Monaco also has one of the few marine-protected areas within its perimeter, which was formed in the 1970s. Only 3 percent of the Mediterranean is protected and 1.6 percent of that is due to principality’s efforts.

The Principality has also been actively engaged in the fight against climate change through the ratification of the UN Framework Convention on Climate Change, the Kyoto Protocol and more recently the Paris agreement.   Its efforts have shown considerable results: It is on track to reduce greenhouse gas emissions of 50 percent by 2030 compared to 1990 levels and to reach carbon neutrality by 2050.

Monaco has become a pioneer in the ‘ecological transition’ necessary for creating a world that people can live in and enjoy for generations to come. It is vital to note how the country’s efforts go far beyond the marketing initiatives and “greenwashing” that other destinations often prescribe to. It instead looks to involve every level of government, business, the local community and even visitors in reaching its ambitious but attainable goals through consistent change.

Across the whole supply chain

To further this deep commitment, the Monaco Convention Bureau launched a digital campaign this year to elevate awareness of its environmentally-conscious approach. The campaign’s tagline “Business is Green” helps to highlight the very tangible efforts happening across the principality and the environment that associations and business travelers can learn and interact with while there. There is a clear shift among business seeking cleaner and more responsible events that match their concerns around the environment, our planet’s sustainability, and their role within that transition.

The sustainability of Monaco and commitment to its efforts is one of the most important factors in drawing associations to its shores today.

The attraction to Monaco’s congress centre, the Grimaldi Forum, goes beyond the history, quality, affordability, stability and beauty of the destination. The venue has a strong sustainability policy where visitors seen the use of eco-friendly materials, photovoltaic panels on the rooftop, and sustainably-powered air conditioning at work. The majority of its 2,500 hotel rooms are certified by Green Globe, Green Key and Planet 21 by Accor, all while maintaining four and five-star quality of service.-

Visitors can dine at the first 100-percent organic Michelin star restaurant Elsa, enjoy a tour of the organic urban gardens run by Terre de Monaco, or take a tour of the green efforts taking place throughout Monaco. “As sustainability becomes more and more important to company’s strategies, either to their shareholders or customers, they make the move to Monaco,” concludes Wenden.

Contact: This article was written by Boardroom editor Samantha Shankman. The right to use, part or all of it in subsequent works has to be granted by the Publisher.

July 12, 2019

Speedcubers to Invade Melbourne’s Gaming Scene

Melbourne anticipates new world records to be set as over 1,600 delegates from around the globe gather in the city for an extended weekend of puzzle solving and intense competition during the 10th World Cube Association (WCA) Speedcubing World Championship presented by Rubik’s.

Taking place from July 11 to July 14, 2019 at the Melbourne Convention and Exhibition Centre (MCEC), the WCA Speedcubing World Championship 2019 sees competitors solve the Rubik’s cube and other cube-based games or ‘twisty puzzles’ with one hand, while blindfolded and even with their feet, amongst the many other spectacular categories all under timed conditions.

The biennial event with World Championship titles in the 18 WCA disciplines will be hotly contested amongst the 52 countries represented and highly entertaining for the many cult-like following spectators.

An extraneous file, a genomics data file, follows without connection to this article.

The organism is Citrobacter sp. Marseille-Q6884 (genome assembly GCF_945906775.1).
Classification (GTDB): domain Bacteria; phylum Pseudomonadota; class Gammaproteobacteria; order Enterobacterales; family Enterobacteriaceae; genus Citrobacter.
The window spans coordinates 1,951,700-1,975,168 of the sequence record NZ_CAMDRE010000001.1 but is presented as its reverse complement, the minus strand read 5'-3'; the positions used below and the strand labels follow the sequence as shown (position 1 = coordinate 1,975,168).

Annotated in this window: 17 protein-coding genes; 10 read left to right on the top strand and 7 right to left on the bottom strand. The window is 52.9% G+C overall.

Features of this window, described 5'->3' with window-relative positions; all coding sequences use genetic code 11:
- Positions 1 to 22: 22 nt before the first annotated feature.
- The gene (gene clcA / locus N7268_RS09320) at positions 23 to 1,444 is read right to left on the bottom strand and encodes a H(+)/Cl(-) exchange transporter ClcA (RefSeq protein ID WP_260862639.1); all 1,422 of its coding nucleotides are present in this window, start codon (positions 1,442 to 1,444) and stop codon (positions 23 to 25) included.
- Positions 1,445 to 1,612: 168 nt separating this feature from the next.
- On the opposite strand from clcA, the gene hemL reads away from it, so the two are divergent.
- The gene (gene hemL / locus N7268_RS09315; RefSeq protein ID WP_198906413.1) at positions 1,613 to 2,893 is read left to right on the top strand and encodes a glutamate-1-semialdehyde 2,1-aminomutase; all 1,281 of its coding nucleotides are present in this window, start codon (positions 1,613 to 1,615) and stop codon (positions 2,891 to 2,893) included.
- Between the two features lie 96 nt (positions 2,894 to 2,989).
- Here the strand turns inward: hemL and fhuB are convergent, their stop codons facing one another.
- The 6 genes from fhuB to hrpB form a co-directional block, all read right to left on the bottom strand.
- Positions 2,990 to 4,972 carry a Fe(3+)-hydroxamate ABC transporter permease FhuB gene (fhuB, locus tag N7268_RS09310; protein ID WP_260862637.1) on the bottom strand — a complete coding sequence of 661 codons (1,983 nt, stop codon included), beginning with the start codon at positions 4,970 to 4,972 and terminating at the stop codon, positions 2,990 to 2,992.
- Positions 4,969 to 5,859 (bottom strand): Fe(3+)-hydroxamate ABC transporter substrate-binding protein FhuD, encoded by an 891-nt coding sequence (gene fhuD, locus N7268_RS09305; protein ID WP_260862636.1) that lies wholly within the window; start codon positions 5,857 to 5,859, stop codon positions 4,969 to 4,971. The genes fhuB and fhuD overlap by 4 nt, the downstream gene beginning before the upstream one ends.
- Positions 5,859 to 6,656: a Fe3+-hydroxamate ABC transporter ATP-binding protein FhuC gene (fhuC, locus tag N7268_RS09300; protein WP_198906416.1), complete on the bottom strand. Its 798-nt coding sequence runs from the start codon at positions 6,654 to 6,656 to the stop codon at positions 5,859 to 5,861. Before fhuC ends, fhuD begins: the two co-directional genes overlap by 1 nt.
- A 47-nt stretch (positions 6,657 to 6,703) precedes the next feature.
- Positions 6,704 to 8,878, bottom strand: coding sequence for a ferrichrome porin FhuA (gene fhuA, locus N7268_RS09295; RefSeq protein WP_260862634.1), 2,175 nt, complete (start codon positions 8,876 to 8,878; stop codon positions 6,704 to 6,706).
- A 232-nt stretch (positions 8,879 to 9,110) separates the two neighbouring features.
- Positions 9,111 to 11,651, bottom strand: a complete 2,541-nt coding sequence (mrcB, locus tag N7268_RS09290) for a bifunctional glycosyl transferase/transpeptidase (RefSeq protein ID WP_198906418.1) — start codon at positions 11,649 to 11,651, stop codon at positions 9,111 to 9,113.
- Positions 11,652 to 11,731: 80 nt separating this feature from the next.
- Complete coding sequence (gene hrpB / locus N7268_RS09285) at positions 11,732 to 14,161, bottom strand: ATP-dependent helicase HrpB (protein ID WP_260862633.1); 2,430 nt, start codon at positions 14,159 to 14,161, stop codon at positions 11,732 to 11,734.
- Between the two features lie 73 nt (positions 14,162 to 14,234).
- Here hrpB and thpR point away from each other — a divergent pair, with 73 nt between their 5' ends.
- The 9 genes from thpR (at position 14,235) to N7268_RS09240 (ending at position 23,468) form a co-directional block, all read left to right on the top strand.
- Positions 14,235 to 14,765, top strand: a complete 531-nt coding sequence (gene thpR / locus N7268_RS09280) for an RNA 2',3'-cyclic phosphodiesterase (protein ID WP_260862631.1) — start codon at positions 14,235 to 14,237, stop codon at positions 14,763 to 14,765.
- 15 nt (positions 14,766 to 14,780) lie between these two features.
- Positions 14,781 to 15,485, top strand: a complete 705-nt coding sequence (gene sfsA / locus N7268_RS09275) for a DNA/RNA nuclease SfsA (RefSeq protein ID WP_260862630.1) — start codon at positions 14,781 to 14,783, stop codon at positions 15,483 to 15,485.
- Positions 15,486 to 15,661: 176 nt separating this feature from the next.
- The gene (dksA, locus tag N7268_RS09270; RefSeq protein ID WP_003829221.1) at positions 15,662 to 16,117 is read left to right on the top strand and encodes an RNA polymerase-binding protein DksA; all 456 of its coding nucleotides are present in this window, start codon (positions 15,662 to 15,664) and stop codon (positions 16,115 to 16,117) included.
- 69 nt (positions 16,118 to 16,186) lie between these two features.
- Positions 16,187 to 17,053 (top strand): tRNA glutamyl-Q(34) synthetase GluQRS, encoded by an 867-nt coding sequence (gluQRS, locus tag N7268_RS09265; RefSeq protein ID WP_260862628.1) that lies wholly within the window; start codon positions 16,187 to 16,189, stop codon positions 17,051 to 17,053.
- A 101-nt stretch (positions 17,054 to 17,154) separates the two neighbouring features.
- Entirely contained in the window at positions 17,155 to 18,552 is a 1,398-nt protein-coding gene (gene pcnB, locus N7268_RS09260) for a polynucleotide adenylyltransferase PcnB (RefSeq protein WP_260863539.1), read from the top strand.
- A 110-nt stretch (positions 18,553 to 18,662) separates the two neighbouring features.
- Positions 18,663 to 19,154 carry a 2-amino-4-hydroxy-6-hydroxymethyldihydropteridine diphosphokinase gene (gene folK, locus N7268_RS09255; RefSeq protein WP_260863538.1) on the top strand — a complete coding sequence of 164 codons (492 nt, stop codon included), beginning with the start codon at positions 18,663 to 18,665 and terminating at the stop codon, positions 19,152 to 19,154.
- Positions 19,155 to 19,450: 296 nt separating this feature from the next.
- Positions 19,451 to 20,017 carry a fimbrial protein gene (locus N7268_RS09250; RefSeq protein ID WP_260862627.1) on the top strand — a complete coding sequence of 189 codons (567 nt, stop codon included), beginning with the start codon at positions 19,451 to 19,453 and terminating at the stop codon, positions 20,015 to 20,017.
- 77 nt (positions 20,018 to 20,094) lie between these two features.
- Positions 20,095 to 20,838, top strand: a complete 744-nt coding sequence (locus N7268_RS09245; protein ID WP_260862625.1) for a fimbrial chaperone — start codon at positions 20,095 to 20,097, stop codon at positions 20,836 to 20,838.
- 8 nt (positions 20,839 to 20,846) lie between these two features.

July 11, 2019

Sustainability Conference in Glasgow Makes a Difference

The 27th International Input-Output Association Conference (IIOA) draw to a close at the University of Strathclyde’s Technology and Innovation Centre (pictured)  last week in Glasgow. The meeting – which took place in the UK for the first time – attracted a record number of delegates from nearly 50 countries.

The IIOA conference is focused on the advancement of knowledge in the field of data compilation and economic statistics and its use across a wide variety of sectors. A key theme of this year’s meeting is sustainability and minimising the environmental impact of conferences on their host destination.

Glasgow has aspirations to become one of Europe’s most sustainable business tourism cities and is currently the only UK city to be included in the Global Destination Sustainability Index.

Gordon Hodge, Head of Conferencing and Events at the University of Strathclyde added: “Our sustainability team has worked hard to identify ways that we can support clients like the IIOA to minimise the environmental impact of their meetings. Even simple gestures like encouraging delegates to bring their own water bottles to fill up for free; smart menu choices which include more vegetarian or vegan options; or making the most of our city-centre location and connectivity with public transport, can make a difference.”

July 10, 2019

Australia Unites to Win Math Congress


With the full support of Australia’s scientific best – such as Australia’s Chief Scientist, Dr Alan Finkel AO; one of Australia’s leading mathematicians, Professor Nalini Joshi; and the 2018 Top 10 Global Teacher Prize Winner and YouTube sensation, Eddie Woo – Sydney will host the International Congress on Mathematical Education (ICME15) for 2024.

It will be the largest international conference on mathematics education attended by some 2,800 mathematics educators, mathematicians, researchers, teachers and resource producers over eight days.

ICME15 was won by a consortium of eight peak Australian bodies in mathematics education, comprising of Australia’s leading STEM societies endorsed by the Australian Academy of Science, and supported by strategic bidding organisation, BESydney, together with the NSW Government and Tourism Australia.

July 9, 2019

Associations Are Welcome to Kent